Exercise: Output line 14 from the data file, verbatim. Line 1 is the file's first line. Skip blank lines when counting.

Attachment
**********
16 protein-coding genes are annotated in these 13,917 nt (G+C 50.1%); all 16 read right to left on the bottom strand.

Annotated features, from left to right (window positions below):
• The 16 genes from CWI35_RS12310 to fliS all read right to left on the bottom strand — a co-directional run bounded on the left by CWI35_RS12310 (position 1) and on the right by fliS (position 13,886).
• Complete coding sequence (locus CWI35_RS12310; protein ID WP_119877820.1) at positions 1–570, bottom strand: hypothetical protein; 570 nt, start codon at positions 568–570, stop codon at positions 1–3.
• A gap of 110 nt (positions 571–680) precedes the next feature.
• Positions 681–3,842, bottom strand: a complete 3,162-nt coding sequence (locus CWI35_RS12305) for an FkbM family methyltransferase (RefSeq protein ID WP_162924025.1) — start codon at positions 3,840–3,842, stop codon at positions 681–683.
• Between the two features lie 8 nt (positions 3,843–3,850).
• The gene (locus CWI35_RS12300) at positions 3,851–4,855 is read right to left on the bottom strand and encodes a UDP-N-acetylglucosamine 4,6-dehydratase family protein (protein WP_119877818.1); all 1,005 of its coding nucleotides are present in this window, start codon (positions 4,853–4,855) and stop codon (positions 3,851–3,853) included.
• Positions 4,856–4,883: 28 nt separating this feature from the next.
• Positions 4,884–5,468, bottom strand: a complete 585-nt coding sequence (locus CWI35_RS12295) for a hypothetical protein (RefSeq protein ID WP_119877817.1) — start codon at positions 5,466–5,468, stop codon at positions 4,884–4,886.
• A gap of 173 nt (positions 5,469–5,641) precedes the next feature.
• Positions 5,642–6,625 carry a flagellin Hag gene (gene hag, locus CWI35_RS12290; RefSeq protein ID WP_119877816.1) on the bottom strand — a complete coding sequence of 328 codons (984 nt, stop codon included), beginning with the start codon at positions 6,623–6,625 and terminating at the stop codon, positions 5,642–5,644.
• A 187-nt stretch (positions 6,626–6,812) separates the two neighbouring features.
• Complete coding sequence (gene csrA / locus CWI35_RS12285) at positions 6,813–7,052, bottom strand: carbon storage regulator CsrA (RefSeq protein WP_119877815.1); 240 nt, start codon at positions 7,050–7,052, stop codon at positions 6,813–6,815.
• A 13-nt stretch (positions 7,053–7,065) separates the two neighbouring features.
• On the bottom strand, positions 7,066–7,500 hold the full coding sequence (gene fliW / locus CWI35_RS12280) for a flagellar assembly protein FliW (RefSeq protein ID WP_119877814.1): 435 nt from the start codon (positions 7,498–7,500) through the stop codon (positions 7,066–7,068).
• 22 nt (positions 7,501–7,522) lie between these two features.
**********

• Complete coding sequence (gene csrA / locus CWI35_RS12285) at positions 6,813–7,052, bottom strand: carbon storage regulator CsrA (RefSeq protein WP_119877815.1); 240 nt, start codon at positions 7,050–7,052, stop codon at positions 6,813–6,815.